“And then I just burst into tears when I finished it.
“My wife was there and the kids were there, and then a couple of other people I know who’d already completed the half marathon a bit quicker than me were waiting for me at the finish line as well.
“These people who knew how much it meant to me were there to support, and it was just phenomenal.”
Andy is determined to resist the “doom and gloom” around his disease, and he’s been back out doing parkrun since starting dialysis, but he still needs a kidney transplant.
Doctors told him he would die if he came off dialysis, which he does four nights a week at home.
His wife offered her kidney, but it wasn’t a suitable match, so they in an NHS scheme that helps to match couples where one partner needs a transplant.
Andy wants people to talk with their families about organ donation this Christmas, as their gift in death could give another person a chance at living.
He said: “Make sure people are aware of your wishes for organ donation.
“It’s not a great conversation to have. It’s not a comfortable conversation to have.
“But also, you and I don’t know if we’re going to step outside and get hit by a bus. So it’s quite an important message.
“If something unfortunate was to happen to yourself, would you want someone else to benefit?”
Anthony Clarkson, director of organ and tissue donation and transplantation at NHSBT, said: “Wherever and however people in Merseyside plan to spend this Christmas, we hope that everyone will be able to enjoy the festivities and spend some much needed time with family and friends.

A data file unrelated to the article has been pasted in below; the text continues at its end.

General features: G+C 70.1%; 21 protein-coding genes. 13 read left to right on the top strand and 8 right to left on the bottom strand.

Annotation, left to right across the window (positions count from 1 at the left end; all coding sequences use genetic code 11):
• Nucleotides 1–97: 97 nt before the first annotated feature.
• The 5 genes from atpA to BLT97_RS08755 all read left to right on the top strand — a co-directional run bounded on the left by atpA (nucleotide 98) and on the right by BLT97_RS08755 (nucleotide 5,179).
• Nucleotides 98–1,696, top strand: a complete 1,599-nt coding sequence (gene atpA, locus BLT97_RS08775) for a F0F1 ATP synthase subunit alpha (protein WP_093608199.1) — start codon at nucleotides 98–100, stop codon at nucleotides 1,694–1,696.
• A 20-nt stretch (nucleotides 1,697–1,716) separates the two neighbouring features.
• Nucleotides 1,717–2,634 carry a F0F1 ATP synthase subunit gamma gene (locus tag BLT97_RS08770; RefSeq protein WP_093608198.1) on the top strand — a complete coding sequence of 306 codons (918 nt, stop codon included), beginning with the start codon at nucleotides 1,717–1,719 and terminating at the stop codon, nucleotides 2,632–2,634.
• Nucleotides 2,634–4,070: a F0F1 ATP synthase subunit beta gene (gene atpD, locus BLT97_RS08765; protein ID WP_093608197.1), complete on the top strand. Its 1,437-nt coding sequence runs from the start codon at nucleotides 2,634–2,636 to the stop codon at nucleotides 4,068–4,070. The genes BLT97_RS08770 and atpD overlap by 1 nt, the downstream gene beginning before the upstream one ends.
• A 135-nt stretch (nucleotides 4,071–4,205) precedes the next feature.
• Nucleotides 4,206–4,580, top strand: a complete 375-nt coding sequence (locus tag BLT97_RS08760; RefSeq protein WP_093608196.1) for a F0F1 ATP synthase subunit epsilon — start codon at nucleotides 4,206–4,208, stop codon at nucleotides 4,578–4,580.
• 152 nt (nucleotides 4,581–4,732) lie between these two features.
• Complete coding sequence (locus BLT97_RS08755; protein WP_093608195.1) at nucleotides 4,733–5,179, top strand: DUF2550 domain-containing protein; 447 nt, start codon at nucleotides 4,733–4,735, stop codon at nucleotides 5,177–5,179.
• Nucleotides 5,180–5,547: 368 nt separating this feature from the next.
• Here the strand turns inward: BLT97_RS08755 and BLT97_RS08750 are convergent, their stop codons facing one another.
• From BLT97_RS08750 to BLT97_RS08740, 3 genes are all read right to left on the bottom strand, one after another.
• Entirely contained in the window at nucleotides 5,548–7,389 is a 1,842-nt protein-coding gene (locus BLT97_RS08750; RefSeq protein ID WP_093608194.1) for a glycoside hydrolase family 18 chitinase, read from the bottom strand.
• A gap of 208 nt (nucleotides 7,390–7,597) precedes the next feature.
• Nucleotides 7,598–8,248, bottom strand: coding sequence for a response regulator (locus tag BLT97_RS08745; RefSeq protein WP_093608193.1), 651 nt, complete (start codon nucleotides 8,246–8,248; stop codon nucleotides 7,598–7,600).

“For many thousands of people across the country, including 52 people in Merseyside who have had transplants this year, the only reason that they are able to enjoy a happy and healthy Christmas is thanks to the generosity of a donor and their family who so selflessly chose to give the gift of life.
“However, there are still thousands of people who are still desperately hoping and waiting for the transplant that will transform their life.
“Please take a moment this Christmas to let your family know your organ donation decision.
“Those conversations could help save the lives of people currently spending their Christmas waiting for a transplant.”
The law around organ donation changed from an ‘opt in’ system to an ‘opt out’ one in England, Wales and Scotland, but families are still always consulted before organ donation takes place.
Only 42% of the UK population has registered their decision on the NHS Organ Donor Register and just 37% say they have shared their organ donation decision with their family, NHSBT said.
Mr Clarkson added: “We know that for many thousands of people across the UK, including 96 people in Merseyside, the greatest gift they could receive this year will be a phone call telling them that a donor has been found for them.
“Please let your family know your organ donation decision and leave them certain of your decision”
For more information, or to register your organ donation decision visit: www.organdonation.nhs.uk
George Holan is chief editor at Plainsmen Post and has articles published in many notable publications in the last decade.